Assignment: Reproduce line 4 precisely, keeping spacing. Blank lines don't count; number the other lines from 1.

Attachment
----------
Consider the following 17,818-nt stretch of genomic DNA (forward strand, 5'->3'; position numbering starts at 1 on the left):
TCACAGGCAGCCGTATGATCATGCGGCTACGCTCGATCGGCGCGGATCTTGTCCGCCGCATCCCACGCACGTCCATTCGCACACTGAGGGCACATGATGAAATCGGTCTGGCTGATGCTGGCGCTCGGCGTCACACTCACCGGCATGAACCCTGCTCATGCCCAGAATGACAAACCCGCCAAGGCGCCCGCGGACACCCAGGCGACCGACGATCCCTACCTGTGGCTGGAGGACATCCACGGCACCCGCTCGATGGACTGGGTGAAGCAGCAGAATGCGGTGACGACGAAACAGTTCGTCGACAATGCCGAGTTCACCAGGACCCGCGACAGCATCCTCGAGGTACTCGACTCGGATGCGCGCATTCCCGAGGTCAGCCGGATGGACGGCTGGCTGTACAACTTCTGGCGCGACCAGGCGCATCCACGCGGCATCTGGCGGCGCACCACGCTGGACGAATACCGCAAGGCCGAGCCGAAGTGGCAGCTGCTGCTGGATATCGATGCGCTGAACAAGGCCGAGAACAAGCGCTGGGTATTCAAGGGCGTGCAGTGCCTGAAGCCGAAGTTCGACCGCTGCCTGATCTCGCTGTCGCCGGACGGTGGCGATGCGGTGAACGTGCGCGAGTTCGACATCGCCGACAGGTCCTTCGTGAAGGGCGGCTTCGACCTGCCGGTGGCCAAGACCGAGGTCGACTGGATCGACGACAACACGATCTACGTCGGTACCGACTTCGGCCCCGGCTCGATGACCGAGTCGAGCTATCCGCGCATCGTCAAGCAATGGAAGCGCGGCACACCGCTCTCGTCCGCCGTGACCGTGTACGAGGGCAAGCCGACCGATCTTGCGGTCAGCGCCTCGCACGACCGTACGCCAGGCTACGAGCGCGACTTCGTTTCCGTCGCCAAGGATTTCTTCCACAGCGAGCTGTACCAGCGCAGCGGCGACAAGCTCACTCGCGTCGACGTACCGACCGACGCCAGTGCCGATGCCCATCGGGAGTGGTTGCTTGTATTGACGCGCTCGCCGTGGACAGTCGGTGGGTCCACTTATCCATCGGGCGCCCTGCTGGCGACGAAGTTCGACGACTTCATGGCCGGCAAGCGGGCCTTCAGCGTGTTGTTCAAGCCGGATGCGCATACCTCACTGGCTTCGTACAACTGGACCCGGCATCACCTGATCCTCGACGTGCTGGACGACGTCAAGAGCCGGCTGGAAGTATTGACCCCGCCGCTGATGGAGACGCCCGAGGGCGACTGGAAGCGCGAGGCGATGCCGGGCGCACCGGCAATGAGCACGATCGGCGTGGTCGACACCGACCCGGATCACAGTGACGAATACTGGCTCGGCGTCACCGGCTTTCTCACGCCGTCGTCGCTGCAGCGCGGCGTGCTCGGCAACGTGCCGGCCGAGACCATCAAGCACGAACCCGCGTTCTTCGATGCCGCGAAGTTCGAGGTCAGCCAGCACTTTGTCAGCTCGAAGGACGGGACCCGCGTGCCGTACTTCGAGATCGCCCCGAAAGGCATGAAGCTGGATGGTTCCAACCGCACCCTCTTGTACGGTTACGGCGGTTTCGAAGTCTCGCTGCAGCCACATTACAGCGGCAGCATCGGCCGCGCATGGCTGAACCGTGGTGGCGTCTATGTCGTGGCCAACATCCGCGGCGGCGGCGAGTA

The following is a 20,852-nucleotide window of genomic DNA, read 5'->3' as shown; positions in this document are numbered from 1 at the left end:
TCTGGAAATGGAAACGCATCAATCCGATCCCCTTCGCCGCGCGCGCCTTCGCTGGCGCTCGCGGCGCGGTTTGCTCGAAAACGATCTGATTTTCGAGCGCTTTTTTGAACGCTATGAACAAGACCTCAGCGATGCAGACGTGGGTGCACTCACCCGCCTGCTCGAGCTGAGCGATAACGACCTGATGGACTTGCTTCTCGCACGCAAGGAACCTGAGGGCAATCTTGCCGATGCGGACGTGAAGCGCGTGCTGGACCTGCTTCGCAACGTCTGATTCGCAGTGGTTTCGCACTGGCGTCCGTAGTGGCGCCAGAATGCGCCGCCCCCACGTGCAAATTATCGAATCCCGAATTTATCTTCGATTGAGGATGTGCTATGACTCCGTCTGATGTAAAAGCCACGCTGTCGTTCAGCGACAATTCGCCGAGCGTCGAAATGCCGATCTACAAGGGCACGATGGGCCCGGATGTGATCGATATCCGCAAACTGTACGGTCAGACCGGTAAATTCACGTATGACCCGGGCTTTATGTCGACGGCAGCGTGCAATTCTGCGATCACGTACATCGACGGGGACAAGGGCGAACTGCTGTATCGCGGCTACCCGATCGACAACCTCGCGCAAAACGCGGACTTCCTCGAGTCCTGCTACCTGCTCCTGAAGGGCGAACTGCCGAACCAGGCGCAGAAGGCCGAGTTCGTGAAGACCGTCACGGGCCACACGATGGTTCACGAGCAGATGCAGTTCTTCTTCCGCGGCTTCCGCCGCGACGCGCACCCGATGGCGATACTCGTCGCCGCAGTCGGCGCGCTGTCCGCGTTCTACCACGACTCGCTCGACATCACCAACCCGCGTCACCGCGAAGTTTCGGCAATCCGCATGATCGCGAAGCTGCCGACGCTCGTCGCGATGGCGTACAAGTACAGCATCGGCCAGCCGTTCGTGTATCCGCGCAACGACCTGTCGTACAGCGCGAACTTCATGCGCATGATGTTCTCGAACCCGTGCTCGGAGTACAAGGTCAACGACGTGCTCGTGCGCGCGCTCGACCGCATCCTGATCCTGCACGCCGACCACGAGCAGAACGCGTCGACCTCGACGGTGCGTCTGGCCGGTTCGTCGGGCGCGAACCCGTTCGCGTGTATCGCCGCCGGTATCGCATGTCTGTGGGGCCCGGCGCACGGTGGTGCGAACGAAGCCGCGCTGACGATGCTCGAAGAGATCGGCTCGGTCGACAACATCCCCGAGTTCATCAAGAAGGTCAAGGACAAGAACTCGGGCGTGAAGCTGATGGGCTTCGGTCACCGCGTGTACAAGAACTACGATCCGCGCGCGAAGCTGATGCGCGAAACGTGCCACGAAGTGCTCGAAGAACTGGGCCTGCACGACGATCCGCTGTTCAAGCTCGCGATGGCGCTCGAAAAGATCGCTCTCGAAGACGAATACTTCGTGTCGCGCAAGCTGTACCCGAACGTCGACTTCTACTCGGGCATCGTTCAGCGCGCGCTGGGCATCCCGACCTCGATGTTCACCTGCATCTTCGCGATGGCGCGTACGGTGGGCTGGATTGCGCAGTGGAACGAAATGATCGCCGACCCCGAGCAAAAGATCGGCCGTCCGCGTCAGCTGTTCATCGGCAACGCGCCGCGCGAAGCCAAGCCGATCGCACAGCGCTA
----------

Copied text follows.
TCTGGAAATGGAAACGCATCAATCCGATCCCCTTCGCCGCGCGCGCCTTCGCTGGCGCTCGCGGCGCGGTTTGCTCGAAAACGATCTGATTTTCGAGCGCTTTTTTGAACGCTATGAACAAGACCTCAGCGATGCAGACGTGGGTGCACTCACCCGCCTGCTCGAGCTGAGCGATAACGACCTGATGGACTTGCTTCTCGCACGCAAGGAACCTGAGGGCAATCTTGCCGATGCGGACGTGAAGCGCGTGCTGGACCTGCTTCGCAACGTCTGATTCGCAGTGGTTTCGCACTGGCGTCCGTAGTGGCGCCAGAATGCGCCGCCCCCACGTGCAAATTATCGAATCCCGAATTTATCTTCGATTGAGGATGTGCTATGACTCCGTCTGATGTAAAAGCCACGCTGTCGTTCAGCGACAATTCGCCGAGCGTCGAAATGCCGATCTACAAGGGCACGATGGGCCCGGATGTGATCGATATCCGCAAACTGTACGGTCAGACCGGTAAATTCACGTATGACCCGGGCTTTATGTCGACGGCAGCGTGCAATTCTGCGATCACGTACATCGACGGGGACAAGGGCGAACTGCTGTATCGCGGCTACCCGATCGACAACCTCGCGCAAAACGCGGACTTCCTCGAGTCCTGCTACCTGCTCCTGAAGGGCGAACTGCCGAACCAGGCGCAGAAGGCCGAGTTCGTGAAGACCGTCACGGGCCACACGATGGTTCACGAGCAGATGCAGTTCTTCTTCCGCGGCTTCCGCCGCGACGCGCACCCGATGGCGATACTCGTCGCCGCAGTCGGCGCGCTGTCCGCGTTCTACCACGACTCGCTCGACATCACCAACCCGCGTCACCGCGAAGTTTCGGCAATCCGCATGATCGCGAAGCTGCCGACGCTCGTCGCGATGGCGTACAAGTACAGCATCGGCCAGCCGTTCGTGTATCCGCGCAACGACCTGTCGTACAGCGCGAACTTCATGCGCATGATGTTCTCGAACCCGTGCTCGGAGTACAAGGTCAACGACGTGCTCGTGCGCGCGCTCGACCGCATCCTGATCCTGCACGCCGACCACGAGCAGAACGCGTCGACCTCGACGGTGCGTCTGGCCGGTTCGTCGGGCGCGAACCCGTTCGCGTGTATCGCCGCCGGTATCGCATGTCTGTGGGGCCCGGCGCACGGTGGTGCGAACGAAGCCGCGCTGACGATGCTCGAAGAGATCGGCTCGGTCGACAACATCCCCGAGTTCATCAAGAAGGTCAAGGACAAGAACTCGGGCGTGAAGCTGATGGGCTTCGGTCACCGCGTGTACAAGAACTACGATCCGCGCGCGAAGCTGATGCGCGAAACGTGCCACGAAGTGCTCGAAGAACTGGGCCTGCACGACGATCCGCTGTTCAAGCTCGCGATGGCGCTCGAAAAGATCGCTCTCGAAGACGAATACTTCGTGTCGCGCAAGCTGTACCCGAACGTCGACTTCTACTCGGGCATCGTTCAGCGCGCGCTGGGCATCCCGACCTCGATGTTCACCTGCATCTTCGCGATGGCGCGTACGGTGGGCTGGATTGCGCAGTGGAACGAAATGATCGCCGACCCCGAGCAAAAGATCGGCCGTCCGCGTCAGCTGTTCATCGGCAACGCGCCGCGCGAAGCCAAGCCGATCGCACAGCGCTA